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The Power of Language to Create Culture

Language plays a crucial role in shaping the culture of aging and aging services in our society. The words we use when talking to and about older persons denote how they are valued, what is expected of them, and where they stand with respect to the speaker. Any serious and lasting attempt to change the culture of aging services organizations must include an analysis of what is said, to whom and what that communication both denotes (says) and connotes (means at multiple levels).

Learning from other fields, we have seen how words matter and can be sources of both good and harm. What a person is called creates expectations about their behavior and sets the limits on how much growth and individual identity is deemed possible by those who serve them. Our analysis of the traditional terms that have characterized speech in the aging services work place reveals culturally embedded ways of talking that infantilize, subordinate, marginalize and otherwise dishonor elders. We present many examples of changed vocabularies that reflect the values of some of the new cultures developed to combat these tendencies. These cultures reflect new assumptions about elders and their roles in society, and as such replace dehumanizing language with language that communicates honor, inclusion, partnership and equality of elders and those who serve them.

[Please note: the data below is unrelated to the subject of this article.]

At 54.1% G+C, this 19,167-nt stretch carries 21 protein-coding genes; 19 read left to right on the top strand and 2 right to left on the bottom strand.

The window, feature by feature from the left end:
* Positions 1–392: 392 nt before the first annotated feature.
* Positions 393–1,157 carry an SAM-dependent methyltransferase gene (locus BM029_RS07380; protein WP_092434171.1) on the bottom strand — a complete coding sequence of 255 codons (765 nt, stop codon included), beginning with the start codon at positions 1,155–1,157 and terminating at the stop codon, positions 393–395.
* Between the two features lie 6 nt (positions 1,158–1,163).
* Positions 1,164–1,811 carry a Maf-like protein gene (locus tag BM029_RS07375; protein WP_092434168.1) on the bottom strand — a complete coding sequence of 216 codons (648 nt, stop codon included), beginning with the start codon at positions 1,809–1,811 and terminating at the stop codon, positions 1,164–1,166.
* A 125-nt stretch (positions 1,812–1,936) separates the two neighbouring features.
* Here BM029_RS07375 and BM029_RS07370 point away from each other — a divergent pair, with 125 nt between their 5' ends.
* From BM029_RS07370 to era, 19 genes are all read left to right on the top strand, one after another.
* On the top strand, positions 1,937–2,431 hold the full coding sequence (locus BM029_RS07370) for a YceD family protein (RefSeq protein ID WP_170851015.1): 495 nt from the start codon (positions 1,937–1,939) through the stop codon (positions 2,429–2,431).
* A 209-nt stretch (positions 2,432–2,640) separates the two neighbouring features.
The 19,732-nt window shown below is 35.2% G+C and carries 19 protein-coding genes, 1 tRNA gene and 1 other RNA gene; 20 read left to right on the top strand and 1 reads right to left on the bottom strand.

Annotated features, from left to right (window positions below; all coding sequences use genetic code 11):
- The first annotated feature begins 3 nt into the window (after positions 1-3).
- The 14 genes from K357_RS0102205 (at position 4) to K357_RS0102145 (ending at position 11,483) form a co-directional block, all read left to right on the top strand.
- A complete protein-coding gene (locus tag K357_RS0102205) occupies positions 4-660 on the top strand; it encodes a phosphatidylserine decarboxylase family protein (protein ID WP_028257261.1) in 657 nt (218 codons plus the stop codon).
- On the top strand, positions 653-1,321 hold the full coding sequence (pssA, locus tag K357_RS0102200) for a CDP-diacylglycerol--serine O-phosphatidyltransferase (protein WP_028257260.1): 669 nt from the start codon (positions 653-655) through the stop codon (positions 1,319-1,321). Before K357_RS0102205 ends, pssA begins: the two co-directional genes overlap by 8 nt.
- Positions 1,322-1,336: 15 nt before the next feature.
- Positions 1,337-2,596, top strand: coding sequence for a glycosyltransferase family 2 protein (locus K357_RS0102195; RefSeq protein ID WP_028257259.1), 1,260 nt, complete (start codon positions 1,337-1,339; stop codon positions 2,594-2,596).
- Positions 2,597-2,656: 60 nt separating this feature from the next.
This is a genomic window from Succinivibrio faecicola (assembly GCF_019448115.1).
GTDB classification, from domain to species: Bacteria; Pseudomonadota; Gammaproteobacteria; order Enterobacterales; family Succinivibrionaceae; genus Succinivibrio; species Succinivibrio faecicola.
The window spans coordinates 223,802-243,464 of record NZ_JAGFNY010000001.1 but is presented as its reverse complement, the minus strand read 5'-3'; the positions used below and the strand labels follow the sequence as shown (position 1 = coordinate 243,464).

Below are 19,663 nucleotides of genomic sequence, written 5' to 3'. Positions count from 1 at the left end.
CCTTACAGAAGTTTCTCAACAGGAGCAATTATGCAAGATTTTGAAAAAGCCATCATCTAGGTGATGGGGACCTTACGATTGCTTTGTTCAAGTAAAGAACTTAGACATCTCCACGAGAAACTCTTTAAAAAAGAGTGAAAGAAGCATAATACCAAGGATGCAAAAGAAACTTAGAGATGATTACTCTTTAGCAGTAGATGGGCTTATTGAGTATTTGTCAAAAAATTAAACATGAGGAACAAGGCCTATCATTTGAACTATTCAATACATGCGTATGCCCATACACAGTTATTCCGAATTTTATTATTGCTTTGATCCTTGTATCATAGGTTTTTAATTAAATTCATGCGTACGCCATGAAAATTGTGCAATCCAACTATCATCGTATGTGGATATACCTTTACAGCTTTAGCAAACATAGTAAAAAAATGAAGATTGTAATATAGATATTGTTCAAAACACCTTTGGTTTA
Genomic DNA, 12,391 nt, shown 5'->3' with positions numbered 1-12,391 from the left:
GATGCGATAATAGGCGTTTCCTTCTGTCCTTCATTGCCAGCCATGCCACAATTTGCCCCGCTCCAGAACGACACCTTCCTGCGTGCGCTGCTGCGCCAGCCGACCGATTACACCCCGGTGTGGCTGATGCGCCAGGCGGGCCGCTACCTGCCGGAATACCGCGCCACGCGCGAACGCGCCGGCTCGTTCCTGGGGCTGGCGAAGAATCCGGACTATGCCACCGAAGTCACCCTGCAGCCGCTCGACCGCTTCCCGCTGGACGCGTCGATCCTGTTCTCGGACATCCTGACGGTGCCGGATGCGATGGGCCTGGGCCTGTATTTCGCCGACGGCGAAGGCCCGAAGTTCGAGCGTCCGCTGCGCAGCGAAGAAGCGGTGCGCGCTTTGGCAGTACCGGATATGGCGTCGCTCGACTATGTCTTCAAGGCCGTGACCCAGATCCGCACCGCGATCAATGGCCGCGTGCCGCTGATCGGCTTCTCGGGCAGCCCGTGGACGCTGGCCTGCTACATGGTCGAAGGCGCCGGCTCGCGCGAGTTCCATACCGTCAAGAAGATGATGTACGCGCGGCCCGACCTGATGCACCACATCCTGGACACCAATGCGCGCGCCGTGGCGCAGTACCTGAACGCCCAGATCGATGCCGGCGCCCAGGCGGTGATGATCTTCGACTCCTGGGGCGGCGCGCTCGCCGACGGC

The impact of new language is seen as a way of interacting that goes deeper into the core of peoples' lived experience than mere changes in the words people speak. We argue that the new language will have a positive effect on how elders feel about themselves, how they think, and how functionally able they can be in daily life.

Words do indeed make worlds. In this ground-breaking new paper, authors Carmen Bowman, Galina Madjaroff and Judah Ronch conclude that cultures of care that honor those who live and work in them will find that changing culture and changing language are complementary processes.

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Thank you to The Hulda B. and Maurice L. Rothschild Foundation for the generous funding that made this paper possible.